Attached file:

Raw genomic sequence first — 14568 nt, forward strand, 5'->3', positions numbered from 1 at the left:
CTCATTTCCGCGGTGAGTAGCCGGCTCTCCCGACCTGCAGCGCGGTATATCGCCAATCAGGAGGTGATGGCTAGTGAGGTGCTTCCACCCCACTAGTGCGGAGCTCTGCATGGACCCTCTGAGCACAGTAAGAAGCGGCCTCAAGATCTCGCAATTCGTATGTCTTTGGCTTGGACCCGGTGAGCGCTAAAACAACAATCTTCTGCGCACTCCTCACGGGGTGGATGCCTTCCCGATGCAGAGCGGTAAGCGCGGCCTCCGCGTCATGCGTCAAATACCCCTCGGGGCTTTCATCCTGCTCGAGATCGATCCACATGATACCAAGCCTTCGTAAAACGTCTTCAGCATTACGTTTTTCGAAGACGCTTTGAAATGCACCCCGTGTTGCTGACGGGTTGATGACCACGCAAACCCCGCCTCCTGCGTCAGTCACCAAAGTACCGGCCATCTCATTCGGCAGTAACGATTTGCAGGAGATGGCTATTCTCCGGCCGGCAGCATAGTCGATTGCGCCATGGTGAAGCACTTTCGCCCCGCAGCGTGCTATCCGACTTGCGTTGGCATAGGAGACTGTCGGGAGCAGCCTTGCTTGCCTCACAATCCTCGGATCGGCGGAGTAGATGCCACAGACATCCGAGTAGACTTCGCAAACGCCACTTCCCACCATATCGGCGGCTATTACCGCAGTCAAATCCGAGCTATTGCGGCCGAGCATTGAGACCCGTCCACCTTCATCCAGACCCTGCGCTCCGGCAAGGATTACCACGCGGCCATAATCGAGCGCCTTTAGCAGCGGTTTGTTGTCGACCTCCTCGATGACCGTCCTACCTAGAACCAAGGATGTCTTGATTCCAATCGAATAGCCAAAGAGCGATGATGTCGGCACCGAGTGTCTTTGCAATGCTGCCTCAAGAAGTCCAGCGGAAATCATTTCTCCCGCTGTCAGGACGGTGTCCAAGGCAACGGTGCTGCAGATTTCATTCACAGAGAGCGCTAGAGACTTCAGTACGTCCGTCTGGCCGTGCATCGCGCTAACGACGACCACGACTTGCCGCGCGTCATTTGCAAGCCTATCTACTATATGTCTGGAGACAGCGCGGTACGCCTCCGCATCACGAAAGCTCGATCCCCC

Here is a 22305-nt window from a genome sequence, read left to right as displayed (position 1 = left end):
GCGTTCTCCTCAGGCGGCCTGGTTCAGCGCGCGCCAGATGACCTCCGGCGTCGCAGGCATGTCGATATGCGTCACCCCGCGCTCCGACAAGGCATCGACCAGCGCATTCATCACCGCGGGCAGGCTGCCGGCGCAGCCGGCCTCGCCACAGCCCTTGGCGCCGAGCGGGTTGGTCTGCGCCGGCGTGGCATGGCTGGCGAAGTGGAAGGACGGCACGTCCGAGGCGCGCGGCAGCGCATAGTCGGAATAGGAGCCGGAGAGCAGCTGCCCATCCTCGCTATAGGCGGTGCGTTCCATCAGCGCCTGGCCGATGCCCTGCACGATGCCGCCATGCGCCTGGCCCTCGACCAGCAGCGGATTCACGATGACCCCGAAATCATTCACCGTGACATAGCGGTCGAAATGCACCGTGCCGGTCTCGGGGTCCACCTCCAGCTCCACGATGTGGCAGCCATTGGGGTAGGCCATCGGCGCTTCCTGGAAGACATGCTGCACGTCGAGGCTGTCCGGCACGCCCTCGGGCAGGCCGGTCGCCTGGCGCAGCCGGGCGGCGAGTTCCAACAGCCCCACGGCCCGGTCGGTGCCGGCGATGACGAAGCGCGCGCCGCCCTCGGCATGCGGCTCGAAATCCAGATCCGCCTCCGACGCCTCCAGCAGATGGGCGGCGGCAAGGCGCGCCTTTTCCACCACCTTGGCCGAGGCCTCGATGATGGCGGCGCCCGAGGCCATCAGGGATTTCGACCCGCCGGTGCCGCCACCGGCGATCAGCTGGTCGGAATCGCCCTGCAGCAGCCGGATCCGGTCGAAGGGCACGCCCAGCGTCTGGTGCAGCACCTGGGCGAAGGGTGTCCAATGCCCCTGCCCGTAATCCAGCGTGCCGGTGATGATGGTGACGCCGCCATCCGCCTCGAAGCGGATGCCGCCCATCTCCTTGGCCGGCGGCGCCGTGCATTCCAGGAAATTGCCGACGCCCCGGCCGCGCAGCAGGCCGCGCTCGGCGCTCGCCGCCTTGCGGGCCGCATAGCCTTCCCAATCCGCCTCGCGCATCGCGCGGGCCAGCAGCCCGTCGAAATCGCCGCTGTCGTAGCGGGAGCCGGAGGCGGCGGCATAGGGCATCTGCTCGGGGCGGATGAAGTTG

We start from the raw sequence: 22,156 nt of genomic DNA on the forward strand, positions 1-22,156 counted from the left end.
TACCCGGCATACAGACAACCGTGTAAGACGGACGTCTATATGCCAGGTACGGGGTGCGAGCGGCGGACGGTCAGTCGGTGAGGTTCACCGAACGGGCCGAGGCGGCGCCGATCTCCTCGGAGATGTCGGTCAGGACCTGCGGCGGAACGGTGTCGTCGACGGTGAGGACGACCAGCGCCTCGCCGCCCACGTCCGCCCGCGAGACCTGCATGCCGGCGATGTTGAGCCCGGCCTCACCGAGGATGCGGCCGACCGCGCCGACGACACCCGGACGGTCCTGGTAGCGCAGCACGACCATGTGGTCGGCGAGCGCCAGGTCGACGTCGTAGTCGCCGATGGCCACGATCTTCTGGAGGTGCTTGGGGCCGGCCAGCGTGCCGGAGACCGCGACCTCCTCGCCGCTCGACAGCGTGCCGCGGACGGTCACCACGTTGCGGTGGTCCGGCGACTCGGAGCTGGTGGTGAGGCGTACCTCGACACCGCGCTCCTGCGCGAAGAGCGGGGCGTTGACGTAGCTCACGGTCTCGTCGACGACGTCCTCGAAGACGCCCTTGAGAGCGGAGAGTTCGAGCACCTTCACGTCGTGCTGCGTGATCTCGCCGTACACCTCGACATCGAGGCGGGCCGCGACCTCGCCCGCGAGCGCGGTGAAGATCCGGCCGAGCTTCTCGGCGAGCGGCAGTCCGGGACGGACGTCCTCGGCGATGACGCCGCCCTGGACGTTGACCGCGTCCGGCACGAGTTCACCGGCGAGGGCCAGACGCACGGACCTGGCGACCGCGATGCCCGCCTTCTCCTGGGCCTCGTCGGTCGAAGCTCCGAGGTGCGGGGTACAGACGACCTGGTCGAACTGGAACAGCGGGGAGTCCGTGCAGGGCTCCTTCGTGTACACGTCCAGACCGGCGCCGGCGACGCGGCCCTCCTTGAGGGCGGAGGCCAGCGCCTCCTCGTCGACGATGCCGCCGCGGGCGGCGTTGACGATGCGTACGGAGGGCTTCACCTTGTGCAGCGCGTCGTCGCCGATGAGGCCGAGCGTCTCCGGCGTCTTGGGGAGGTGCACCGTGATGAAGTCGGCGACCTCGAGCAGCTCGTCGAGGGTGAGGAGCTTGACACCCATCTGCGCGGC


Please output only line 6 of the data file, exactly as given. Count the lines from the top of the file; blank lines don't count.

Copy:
TACCCGGCATACAGACAACCGTGTAAGACGGACGTCTATATGCCAGGTACGGGGTGCGAGCGGCGGACGGTCAGTCGGTGAGGTTCACCGAACGGGCCGAGGCGGCGCCGATCTCCTCGGAGATGTCGGTCAGGACCTGCGGCGGAACGGTGTCGTCGACGGTGAGGACGACCAGCGCCTCGCCGCCCACGTCCGCCCGCGAGACCTGCATGCCGGCGATGTTGAGCCCGGCCTCACCGAGGATGCGGCCGACCGCGCCGACGACACCCGGACGGTCCTGGTAGCGCAGCACGACCATGTGGTCGGCGAGCGCCAGGTCGACGTCGTAGTCGCCGATGGCCACGATCTTCTGGAGGTGCTTGGGGCCGGCCAGCGTGCCGGAGACCGCGACCTCCTCGCCGCTCGACAGCGTGCCGCGGACGGTCACCACGTTGCGGTGGTCCGGCGACTCGGAGCTGGTGGTGAGGCGTACCTCGACACCGCGCTCCTGCGCGAAGAGCGGGGCGTTGACGTAGCTCACGGTCTCGTCGACGACGTCCTCGAAGACGCCCTTGAGAGCGGAGAGTTCGAGCACCTTCACGTCGTGCTGCGTGATCTCGCCGTACACCTCGACATCGAGGCGGGCCGCGACCTCGCCCGCGAGCGCGGTGAAGATCCGGCCGAGCTTCTCGGCGAGCGGCAGTCCGGGACGGACGTCCTCGGCGATGACGCCGCCCTGGACGTTGACCGCGTCCGGCACGAGTTCACCGGCGAGGGCCAGACGCACGGACCTGGCGACCGCGATGCCCGCCTTCTCCTGGGCCTCGTCGGTCGAAGCTCCGAGGTGCGGGGTACAGACGACCTGGTCGAACTGGAACAGCGGGGAGTCCGTGCAGGGCTCCTTCGTGTACACGTCCAGACCGGCGCCGGCGACGCGGCCCTCCTTGAGGGCGGAGGCCAGCGCCTCCTCGTCGACGATGCCGCCGCGGGCGGCGTTGACGATGCGTACGGAGGGCTTCACCTTGTGCAGCGCGTCGTCGCCGATGAGGCCGAGCGTCTCCGGCGTCTTGGGGAGGTGCACCGTGATGAAGTCGGCGACCTCGAGCAGCTCGTCGAGGGTGAGGAGCTTGACACCCATCTGCGCGGC